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The Story Beautiful P. J. MacCorry Paulisto figure 1 figure 2 Let us walk then humbly in His footseps-tue Mightiest among the Holy, the Honest among the Mighty - the Altogether Beautiful over and beyond the Sons of Men. Ames & Rollinson N.Y. Under the management of The Coit Lyceum Bureau Citizens' Building Cleveland, O. Annourcement T HE REV. FR. MAC CORRY, the eminent Paulist missionary and lecturer, of New York, needs no words of introduction to the American public. His work has been before our Catholic and non-Catholic population for many years and speaks trumpet-tongued for itself. His reputation is easily national, his surpassing eloquence having crowded to overflowing the largest church edifices and auditoriums across the country. The Story Beautiful is unquestionably the highest reach of both his artistic and oratorical ability, and has been produced at times on three consecutive nights in the same auditoriums to ever-increasing audiences — a fact, we think, unique on the lecture platform to-day — and which speaks more eloquently than any words of ours of the intrinsic merits of both the man and his work. A new lecture: A Ramble in the Realms of Childhood I N looking for the topic of a new lecture of greatest human interest after The Story Beautiful, Fr. Mac Corry has selected A Ramble in the Realms of Childhood, being an illuminated preachment on the momentous question of the care, the training and the education of the children of the Republic. The sadness and gladness, the pathos and the mirth of childhood chase each other thro his recital with the lightness and fascination of a fugue in the themes of Bach; the entire lecture resolving itself into one of the most powerful pleas for the nobler and higher appreciation of the children of the nation ever heard on the American stage. The exquisite brush of Joseph Hawkes has warmed and tinted into life the hundred studies posed expressly for the present lecture. THE STORY BEAUTIFUL An Art-Musical-Lecture Recital on the Life and Labors of the meek and lowly Nazarene. A big story told in a big, broad way. ILLUMINATED by reproductions in fac-simile colors of the world's greatest modern paintings. THE PAINTINGS illuminating this lecture — more than one hundred in number — are nearly all copyrighted and for the most part unknown in this country, and were colored expressly for THE STORY BEAUTIFUL by Mr. Joseph Hawkes, of the Metropolitan Museum of Art, New York. The pictures are copied in replica directly from the original canvases as they hang to-day in the great art galleries of America and Europe. They are unquestionably among the finest and most artistic specimens of coloring ever attempted on this side of the water. ACCOMPANIED by an elaborate classical setting of vocal and instrumental music. THE ENSEMBLE An earnest effort to assemble in a single evening the best things that art, music and literature have produced on the Life and Labors of our Saviour. The Musical Setting ALLELUJAH CHORUS — (Messiah) Handel FEAR NOT, O ISRAEL — (Jeremiah VI) Quartet Max Spicker op. 50 PRAISE YE — (Attila) Vocal Trio G. Verdi NOËL — O HOLY NIGHT — Solo-Quartet (Sung at Scene of the Nativity) Adolphe Adam LES RAMEAUX — Solo-Quartet (Triumphal Entry of Christ into Jerusalem) Faure MARCHE FUNÈBRE — Instrumental (The Carrying to the Tomb) Chopin REGINA COELI — Chorus (Scene of the Resurrection) Stearns RECESSIONAL — (Praise Ye the Father) Chorus (March Pontificale) Gounod Some Press Comments Altho the house is in uttler darkness the speaker stands in a halo of soft light, his every gesture and facial expression being visible to the audience. It is quite unlike anything we have seen before upon the subject and brings the life and times of the Messiah up thro the dim azure of the ages until one thinks it must all have happened but a few yesterdays ago.— New York Sun. There is the Oberammergau Passion Play of the Tyrol peasants and 'The Story Beautiful' of this Paulist priest. We have seen them both, and there has been nothing done on this side of the water to approach the latter. It brings the eternal verities down to earth second only to the Passion Play itself.— Sacramento (Cal.) Bee. The lecturer touched the fountain-heads of Art, Music and Literature with his magic wand, and they yielded up the grandest and most precious and the best. His word-painting vied in brilliancy and in some instances won the mastery over the exquisite coloring of the paintings projected on the massive screen.— San Francisco Call. His scathing denunciation of the injustice of the world at the scene of the woman taken in sin—the injustice which stones and erring woman but condones a more sinful man—was like a livid stream of lava, consuming and irresistible in its fiery force.— Anaconda (Mont.) Standard. The receipts of 'The Story Beautiful' last night for the benefit of the good Sisters were two thousand three hundred dollars. What greater words of commendation could be said for the intrinsic merits of the recital or Scranton's appreciation of Fr. Mac Corry's surpassing work.— Scranton (Pa.) Republican. The speaker's complete mastery of that tremendous audience was marvelous. From the sobs of men and women that shook the entire auditorium at the description of Hoffman's 'Virgin in the Tomb' to the thrill and ecstasy of the Resurrection, was but five minutes at most but the transformation was absolute, and smiles of triumph played across the audience thro tear-wet faces.— Record-Herald, Chicago, Ill.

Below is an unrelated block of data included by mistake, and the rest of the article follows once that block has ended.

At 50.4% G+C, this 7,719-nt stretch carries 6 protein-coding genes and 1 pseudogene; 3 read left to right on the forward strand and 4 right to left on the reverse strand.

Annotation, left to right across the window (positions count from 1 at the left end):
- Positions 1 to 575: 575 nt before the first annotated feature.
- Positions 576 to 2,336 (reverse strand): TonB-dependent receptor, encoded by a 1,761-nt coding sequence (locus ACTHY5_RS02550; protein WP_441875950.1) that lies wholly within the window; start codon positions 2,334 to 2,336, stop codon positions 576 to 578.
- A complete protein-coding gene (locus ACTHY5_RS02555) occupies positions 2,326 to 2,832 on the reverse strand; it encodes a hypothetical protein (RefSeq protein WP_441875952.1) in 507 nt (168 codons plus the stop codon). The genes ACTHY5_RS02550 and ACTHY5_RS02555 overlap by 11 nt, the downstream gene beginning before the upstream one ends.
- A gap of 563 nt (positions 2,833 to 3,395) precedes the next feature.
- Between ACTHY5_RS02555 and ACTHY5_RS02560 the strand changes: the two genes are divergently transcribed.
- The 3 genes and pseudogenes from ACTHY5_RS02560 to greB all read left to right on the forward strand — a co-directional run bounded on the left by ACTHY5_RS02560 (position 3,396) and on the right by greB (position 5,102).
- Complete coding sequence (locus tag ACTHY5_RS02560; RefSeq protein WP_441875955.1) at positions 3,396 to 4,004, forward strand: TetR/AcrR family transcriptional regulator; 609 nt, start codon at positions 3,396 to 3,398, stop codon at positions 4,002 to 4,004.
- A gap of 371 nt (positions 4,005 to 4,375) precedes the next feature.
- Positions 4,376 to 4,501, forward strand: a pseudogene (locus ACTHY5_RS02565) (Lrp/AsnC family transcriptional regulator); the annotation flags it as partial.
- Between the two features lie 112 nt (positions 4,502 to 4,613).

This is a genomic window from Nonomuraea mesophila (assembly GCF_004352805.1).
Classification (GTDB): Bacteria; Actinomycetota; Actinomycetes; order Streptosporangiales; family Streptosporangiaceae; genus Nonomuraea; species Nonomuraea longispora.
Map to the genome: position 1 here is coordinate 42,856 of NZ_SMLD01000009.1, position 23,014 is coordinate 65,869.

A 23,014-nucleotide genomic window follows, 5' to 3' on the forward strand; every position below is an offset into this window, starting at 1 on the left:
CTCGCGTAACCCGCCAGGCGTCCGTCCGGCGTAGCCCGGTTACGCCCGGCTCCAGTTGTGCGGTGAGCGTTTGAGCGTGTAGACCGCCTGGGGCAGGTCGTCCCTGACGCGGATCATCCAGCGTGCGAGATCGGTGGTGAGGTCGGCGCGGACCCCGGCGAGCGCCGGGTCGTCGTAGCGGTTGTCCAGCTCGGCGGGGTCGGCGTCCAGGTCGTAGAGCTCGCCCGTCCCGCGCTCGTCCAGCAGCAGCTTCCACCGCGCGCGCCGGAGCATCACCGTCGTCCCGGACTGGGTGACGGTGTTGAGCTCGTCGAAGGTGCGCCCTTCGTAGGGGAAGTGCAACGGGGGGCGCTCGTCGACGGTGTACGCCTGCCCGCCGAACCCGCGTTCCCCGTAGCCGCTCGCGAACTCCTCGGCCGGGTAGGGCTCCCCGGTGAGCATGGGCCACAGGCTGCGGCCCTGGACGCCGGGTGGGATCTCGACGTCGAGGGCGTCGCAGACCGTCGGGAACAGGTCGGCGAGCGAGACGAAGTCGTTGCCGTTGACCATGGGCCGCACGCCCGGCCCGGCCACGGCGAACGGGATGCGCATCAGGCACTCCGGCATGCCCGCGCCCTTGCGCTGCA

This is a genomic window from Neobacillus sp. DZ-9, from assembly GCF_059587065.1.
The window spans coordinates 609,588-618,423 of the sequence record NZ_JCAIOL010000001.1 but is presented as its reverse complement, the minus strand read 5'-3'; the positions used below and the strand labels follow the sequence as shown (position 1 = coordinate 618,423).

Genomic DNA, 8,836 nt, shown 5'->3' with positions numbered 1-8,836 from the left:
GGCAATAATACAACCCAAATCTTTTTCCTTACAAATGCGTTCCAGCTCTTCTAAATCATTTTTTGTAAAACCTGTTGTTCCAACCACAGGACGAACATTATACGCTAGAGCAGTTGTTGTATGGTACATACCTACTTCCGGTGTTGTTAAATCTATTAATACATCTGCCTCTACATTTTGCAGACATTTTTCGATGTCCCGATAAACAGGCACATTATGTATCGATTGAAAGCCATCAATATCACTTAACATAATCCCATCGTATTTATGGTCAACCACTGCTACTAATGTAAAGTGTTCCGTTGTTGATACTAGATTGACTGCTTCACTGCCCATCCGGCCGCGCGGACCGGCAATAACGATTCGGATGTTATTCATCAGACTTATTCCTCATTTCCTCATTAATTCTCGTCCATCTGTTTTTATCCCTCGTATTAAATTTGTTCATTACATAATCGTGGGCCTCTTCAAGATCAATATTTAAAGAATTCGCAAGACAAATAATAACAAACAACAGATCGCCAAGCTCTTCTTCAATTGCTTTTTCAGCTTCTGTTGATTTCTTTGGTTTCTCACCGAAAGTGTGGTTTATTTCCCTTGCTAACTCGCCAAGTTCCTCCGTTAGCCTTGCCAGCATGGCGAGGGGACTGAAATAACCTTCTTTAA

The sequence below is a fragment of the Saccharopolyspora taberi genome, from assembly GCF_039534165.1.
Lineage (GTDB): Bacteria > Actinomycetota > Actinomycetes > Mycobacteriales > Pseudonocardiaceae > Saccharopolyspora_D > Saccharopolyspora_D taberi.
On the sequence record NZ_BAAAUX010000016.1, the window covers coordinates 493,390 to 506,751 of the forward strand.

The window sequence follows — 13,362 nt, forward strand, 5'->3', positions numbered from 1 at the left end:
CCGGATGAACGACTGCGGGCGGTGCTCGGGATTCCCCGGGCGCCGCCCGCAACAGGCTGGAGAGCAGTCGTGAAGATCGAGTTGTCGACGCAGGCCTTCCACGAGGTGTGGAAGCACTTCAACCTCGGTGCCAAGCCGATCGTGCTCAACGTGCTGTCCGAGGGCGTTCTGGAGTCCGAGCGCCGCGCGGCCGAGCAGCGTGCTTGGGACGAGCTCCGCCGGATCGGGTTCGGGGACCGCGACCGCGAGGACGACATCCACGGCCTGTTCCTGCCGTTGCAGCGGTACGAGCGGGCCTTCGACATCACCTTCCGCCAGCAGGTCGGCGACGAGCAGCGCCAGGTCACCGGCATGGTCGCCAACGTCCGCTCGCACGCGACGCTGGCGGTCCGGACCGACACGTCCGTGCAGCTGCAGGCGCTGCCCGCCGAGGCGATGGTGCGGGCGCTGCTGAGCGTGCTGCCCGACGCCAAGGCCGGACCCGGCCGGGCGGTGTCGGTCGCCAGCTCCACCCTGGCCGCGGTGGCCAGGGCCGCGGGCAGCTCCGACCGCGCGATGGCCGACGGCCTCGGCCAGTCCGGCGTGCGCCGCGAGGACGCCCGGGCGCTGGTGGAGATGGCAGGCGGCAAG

|Title||The story beautiful: P.J. MacCorry, Paulists|
|Topical Subject (LCSH)||
|Personal Name Subject||MacCorry, P. J.|
|Digital Collection||Traveling Culture: Circuit Chautauqua in the Twentieth Century|
|Contributing Institution||University of Iowa. Libraries. Special Collections Dept.|
|Archival Collection||Redpath Chautauqua Collection|
|Rights Management||Educational use only, no other permissions given. U.S. and international copyright laws may protect this digital image. Commercial use or distribution of the image is not permitted without prior permission of the copyright holder.|
|Contact Information||Contact the Special Collections Dept. at The University of Iowa Libraries: http://www.lib.uiowa.edu/spec-coll/contact/index/|
|Number of Pages||4|
|Digitization Specifications||Scanned at 600 dpi, 32-bit color. Master image available in tiff format.|